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Importance Of Mosses

Mosses are extremely important during the early stages of ecological succession. Succession begins with the generation of a new environment. This can occur, for example, by the formation of sand dunes, the exposure of land by deglaciation, or by the radical disturbance of a previously vegetated landscape as when an area is logged or burned by wildfire. In such cases, the ground becomes vegetated by the process of succession, during which various different plant communities dominate the site in turn. Because of their ability to reproduce asexually by fragmentation and gemmae combined with sexual reproduction, which produces enormous numbers of tiny, easily-dispersed spores, mosses play a vital role in being among the first colonizers of disturbed sites. They stabilize the soil surface, thereby reducing erosion, while at the same time reducing the evaporation of water, making more available for succeeding plants. Mosses are not an important source of food for vertebrate herbivores. Peat mosses are the dominant plants of extensive northern wetland areas, and are largely responsible for the development of bogs.

Most species of mosses are not of any direct economic importance, and none are a food source for humans. Peat mosses are economically the most important mosses. Peat mosses are an important source of fuel in some countries. Peat is abundant in northern regions and represents a vast reservoir of potential energy. In northern Europe, peat has historically been dried, and in some cases compressed into briquettes for use in fireplaces and stoves. In Ireland, peat is still extensively used for cooking. One great advantage of peat as a fuel is that it burns very cleanly. About 95% of peat harvested in Ireland is burned to generate electricity. Peat is also highly valued as a conditioner of inorganic soils. Because it absorbs large amounts of water readily, peat improves the water-holding capacity of soil. Peat mosses are characteristically acidic which prevents the growth of most bacteria. They have therefore been used by indigenous peoples for diapers, and during the World Wars, when bandages were in short supply, peat mosses were a commonly used antiseptic dressing for wounds.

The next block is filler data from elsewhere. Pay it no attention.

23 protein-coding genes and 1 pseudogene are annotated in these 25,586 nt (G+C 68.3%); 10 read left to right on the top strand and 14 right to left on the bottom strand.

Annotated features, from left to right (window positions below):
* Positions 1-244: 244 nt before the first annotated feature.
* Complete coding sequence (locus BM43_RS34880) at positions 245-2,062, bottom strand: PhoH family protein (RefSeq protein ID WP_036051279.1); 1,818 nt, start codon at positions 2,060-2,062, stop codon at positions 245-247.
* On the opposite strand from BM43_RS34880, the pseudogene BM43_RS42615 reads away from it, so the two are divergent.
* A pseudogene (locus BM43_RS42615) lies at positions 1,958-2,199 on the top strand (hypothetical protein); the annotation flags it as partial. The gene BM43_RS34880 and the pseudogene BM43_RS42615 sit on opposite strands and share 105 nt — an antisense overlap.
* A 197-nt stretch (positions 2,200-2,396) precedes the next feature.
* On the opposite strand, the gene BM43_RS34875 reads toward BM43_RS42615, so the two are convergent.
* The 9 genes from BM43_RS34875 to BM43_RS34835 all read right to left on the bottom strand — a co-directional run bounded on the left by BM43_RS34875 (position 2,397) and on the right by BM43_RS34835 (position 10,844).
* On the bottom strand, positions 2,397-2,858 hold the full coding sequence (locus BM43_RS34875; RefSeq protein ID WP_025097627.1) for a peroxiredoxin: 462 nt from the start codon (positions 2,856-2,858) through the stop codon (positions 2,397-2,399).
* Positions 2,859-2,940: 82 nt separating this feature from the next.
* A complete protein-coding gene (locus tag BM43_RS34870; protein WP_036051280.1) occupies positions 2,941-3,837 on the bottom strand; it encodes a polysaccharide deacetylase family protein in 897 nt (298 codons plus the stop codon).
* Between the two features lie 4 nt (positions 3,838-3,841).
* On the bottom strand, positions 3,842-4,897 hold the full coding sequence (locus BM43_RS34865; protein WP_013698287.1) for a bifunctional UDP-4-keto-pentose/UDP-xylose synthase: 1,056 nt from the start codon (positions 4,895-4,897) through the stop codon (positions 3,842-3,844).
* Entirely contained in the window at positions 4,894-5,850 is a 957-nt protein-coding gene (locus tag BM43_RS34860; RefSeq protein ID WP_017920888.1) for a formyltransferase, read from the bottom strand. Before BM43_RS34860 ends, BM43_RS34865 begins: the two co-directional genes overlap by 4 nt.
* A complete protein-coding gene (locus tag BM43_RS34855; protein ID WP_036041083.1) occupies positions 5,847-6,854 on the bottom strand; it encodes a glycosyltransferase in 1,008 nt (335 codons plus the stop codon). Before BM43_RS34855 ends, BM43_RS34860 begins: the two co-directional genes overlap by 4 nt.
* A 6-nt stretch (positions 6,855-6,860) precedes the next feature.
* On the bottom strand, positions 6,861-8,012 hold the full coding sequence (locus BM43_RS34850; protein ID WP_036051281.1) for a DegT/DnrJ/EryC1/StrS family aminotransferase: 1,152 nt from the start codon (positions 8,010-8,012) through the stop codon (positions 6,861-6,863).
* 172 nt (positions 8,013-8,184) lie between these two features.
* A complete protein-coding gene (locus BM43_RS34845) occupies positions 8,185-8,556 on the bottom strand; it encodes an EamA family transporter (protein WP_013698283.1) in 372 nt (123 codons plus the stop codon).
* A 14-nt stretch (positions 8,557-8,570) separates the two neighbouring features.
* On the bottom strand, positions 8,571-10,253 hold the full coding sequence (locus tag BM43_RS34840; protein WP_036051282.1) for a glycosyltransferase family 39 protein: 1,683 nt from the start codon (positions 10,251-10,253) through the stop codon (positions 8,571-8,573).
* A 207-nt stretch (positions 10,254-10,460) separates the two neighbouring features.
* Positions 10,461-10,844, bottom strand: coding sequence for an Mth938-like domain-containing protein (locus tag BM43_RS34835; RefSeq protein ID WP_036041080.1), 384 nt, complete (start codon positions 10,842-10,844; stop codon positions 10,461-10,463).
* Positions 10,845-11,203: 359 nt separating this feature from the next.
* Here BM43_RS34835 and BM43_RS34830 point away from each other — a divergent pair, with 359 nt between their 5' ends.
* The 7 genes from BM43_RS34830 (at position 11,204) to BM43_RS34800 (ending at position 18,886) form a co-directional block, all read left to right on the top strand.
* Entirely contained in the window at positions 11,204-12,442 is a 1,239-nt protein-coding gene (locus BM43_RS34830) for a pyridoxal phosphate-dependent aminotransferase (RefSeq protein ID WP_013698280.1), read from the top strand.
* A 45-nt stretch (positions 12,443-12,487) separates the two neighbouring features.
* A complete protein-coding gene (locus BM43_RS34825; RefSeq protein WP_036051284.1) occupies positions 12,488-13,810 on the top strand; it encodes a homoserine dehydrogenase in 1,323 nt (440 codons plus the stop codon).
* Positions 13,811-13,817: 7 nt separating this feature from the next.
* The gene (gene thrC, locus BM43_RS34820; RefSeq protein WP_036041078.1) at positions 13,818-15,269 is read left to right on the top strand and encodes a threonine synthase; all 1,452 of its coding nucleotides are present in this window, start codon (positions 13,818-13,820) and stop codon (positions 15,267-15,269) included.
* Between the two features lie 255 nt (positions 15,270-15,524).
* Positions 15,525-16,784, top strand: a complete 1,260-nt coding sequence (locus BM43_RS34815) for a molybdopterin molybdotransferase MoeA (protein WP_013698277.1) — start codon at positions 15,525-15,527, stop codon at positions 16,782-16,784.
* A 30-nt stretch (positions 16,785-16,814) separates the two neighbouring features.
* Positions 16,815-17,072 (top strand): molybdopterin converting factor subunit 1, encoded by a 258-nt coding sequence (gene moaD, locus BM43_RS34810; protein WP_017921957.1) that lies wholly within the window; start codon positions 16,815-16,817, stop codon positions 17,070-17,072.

In recent years, mosses have become important in monitoring the health of ecosystems, especially in relation to atmospheric contamination. Because bryophytes lack roots, many of their nutritional requirements are met by nutrients deposited from the atmosphere. Thus, they are sensitive indicators of atmospheric pollutants. Changes in the distributions of mosses (and lichens) are therefore an early-warning signal of serious effects of atmospheric pollution.



Longton, R.E. The Biology of Polar Bryophytes and Lichens. U.K.: Cambridge University Press, 1988.

Richardson, D.H.S. The Biology of Mosses. New York: John Wiley and Sons, Inc., 1981.

Schofield, W.B. Introduction to Bryology. New York: Macmillan Publishing Co., 1985.

Les C. Cwynar


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—A sperm-producing organ consisting of sperm-producing tissue, surrounded by a sterile layer of cells.


—An egg-producing organ, often flask-shaped, with an outer layer of sterile cells.


—An enlarged and modified archegonium that forms a cap around the capsule of the developing sporophyte.


—Individual plant containing only one set of chromosomes per cell that produces gametes i.e. reproductive cells that must fuse with other reproductive cells to produce a new individual.


—The diploid, spore-producing generation in a plant's life cycle.


—The cell resulting from the fusion of male sperm and the female egg. Normally the zygote has double the chromosome number of either gamete, and gives rise to a new embryo.

Additional topics

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